Janesville18.7°

Board to look at un-cutting teachers

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FRANK J. SCHULTZ
January 18, 2010
— The Janesville School Board will consider whether to reinstate elementary teaching positions cut more than two years ago.

The board’s personnel committee will review the situation and consider whether those cuts had a negative effect on students, said Steve Sperry, director of human and administrative resources.


Impetus for the review came from school board member Peter D. Severson, who wasn’t on the board when the cuts were made.


Severson told fellow school board members on Tuesday that he thinks the cuts might have hurt academics in the elementary schools.


Previous boards tried to make the cuts equitable, Severson said. “I just don’t think it worked in this area.”


Severson, who is running for re-election, noted the board over the past year has tried to keep its budget cuts as far from the classroom as possible, so it makes sense to apply that principle to previous cuts.


Each of the city’s 12 elementary schools used to have its own music teacher. Enrollments didn’t require a full-time music teacher at each school, however, so those teachers also worked in other areas.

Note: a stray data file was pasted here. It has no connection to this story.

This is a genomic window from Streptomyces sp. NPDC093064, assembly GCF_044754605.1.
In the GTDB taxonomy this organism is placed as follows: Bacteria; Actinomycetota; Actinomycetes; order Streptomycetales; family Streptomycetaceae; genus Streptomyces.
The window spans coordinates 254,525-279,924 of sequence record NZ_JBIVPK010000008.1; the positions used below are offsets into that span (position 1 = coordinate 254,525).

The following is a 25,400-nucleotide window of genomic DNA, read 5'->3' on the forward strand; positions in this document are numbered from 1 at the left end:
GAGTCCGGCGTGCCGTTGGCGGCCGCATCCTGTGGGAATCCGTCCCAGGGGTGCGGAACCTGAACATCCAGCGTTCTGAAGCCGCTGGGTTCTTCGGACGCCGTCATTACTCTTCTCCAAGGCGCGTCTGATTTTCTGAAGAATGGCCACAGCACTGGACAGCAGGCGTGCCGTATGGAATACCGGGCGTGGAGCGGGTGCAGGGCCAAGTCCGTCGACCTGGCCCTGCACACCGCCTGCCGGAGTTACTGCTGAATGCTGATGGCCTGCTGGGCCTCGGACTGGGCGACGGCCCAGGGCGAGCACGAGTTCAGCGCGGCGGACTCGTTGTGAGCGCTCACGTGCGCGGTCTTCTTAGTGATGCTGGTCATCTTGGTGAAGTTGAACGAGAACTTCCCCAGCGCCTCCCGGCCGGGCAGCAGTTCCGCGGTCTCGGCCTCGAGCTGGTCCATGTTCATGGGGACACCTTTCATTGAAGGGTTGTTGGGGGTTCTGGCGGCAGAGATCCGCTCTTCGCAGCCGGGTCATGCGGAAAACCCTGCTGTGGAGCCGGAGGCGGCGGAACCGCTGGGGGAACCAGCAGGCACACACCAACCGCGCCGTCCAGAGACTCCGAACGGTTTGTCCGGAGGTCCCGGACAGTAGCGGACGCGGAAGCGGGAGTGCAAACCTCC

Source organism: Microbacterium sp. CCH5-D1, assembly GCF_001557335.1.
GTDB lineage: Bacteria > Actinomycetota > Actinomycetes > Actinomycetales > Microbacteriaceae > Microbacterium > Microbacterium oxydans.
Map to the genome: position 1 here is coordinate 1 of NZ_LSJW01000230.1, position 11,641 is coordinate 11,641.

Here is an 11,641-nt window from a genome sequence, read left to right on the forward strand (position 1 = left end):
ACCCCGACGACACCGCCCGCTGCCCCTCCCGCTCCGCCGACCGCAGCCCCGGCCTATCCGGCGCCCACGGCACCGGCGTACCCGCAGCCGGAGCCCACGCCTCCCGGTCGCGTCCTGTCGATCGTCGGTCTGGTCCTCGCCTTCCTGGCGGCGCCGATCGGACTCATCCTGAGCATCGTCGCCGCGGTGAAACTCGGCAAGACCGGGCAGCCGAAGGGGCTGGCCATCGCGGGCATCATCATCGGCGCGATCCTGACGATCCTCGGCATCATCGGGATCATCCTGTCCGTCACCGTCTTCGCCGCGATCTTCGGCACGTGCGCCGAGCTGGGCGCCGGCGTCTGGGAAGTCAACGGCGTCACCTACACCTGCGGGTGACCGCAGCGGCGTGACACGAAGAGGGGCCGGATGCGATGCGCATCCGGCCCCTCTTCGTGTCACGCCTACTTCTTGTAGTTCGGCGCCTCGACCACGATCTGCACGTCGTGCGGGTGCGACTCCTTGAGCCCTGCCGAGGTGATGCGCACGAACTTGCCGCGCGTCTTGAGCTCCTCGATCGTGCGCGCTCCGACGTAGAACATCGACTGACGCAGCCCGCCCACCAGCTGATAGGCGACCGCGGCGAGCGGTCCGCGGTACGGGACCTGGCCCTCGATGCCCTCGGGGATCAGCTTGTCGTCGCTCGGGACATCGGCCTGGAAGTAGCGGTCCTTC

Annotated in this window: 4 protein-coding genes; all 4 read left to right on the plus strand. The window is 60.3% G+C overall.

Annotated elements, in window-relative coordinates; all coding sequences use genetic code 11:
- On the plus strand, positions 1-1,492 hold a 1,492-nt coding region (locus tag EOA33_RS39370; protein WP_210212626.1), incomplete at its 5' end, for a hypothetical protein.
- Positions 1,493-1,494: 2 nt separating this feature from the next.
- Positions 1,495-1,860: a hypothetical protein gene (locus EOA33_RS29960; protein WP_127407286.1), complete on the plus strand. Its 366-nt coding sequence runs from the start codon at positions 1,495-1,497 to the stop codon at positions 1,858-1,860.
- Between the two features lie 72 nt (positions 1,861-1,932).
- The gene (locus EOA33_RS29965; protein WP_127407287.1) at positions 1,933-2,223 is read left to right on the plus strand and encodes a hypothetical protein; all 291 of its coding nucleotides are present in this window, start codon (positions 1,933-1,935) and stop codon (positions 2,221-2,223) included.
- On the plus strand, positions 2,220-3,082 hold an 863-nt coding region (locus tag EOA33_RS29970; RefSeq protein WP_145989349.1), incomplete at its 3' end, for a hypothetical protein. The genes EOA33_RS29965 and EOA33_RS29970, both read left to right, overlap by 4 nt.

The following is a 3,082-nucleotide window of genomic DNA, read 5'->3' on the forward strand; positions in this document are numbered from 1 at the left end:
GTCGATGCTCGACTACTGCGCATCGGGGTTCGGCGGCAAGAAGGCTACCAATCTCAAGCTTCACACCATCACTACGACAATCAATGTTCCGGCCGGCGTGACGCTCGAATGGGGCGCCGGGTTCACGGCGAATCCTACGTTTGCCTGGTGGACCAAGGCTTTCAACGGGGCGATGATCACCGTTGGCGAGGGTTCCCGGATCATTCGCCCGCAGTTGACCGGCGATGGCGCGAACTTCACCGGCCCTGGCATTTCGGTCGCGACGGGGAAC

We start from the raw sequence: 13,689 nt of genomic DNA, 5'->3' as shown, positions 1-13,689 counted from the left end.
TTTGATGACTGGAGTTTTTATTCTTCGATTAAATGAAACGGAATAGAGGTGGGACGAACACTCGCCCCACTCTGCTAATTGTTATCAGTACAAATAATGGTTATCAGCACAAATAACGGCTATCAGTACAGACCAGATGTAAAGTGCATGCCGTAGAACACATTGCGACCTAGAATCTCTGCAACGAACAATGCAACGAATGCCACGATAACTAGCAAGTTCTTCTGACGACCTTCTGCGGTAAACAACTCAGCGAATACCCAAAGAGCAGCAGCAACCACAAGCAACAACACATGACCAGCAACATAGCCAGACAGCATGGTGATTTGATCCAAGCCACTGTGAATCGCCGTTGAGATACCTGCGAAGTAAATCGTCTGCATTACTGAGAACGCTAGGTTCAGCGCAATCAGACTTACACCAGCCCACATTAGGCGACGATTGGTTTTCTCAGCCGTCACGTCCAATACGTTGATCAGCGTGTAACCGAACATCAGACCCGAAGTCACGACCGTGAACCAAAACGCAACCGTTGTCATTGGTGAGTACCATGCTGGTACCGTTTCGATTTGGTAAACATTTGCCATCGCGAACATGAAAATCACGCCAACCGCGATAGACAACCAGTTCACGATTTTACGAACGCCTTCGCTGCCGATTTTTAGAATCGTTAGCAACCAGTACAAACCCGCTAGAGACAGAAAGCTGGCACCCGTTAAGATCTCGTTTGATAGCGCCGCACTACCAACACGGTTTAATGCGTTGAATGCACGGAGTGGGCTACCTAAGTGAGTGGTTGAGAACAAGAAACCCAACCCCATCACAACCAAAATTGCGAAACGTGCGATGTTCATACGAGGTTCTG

They provided a “music and motion” class after the school board cut physical education teachers so kids could continue to get 90 minutes of phy ed each week. They helped math teachers, giving students individualized attention. They organized choral groups at many schools and supported other enrichment activities.


The board cut two music teachers starting in September 2008. Now, 10 teachers cover 12 schools. Some schools have different music teachers covering different parts of the school day.


Music teachers were at Tuesday’s board meeting to do what they have done several times in the past: present their case for adding two more music teachers.


Students no longer have the benefit of a close relationship with one music teacher for the six years of elementary school, said teacher Elizabeth Raduly. Instead, some have as many as six music teachers in six years.


Teacher Kim Schram said band teachers have noted a lack of rhythmic knowledge, especially among students who attend schools with multiple traveling music teachers.


Whether anything will come of the review is unclear. Officials have said that finding money in next year’s budget could be more difficult than it was for this year.


The district uses a figure of $57,000 to estimate the cost of a teacher’s pay and benefits.


Sperry said reinstating the two music positions is just one way to improve academics. The committee’s review will look at all the “special-area teachers”—music, art and phy ed.


Hiring a reading specialist or some other kind of teacher is another move that might be considered, Sperry said.


Three elementary principals will be assigned to give their input to the committee, Sperry said.


Sperry could not say when any changes might be put into effect, but he wants the discussion to begin as soon as possible.



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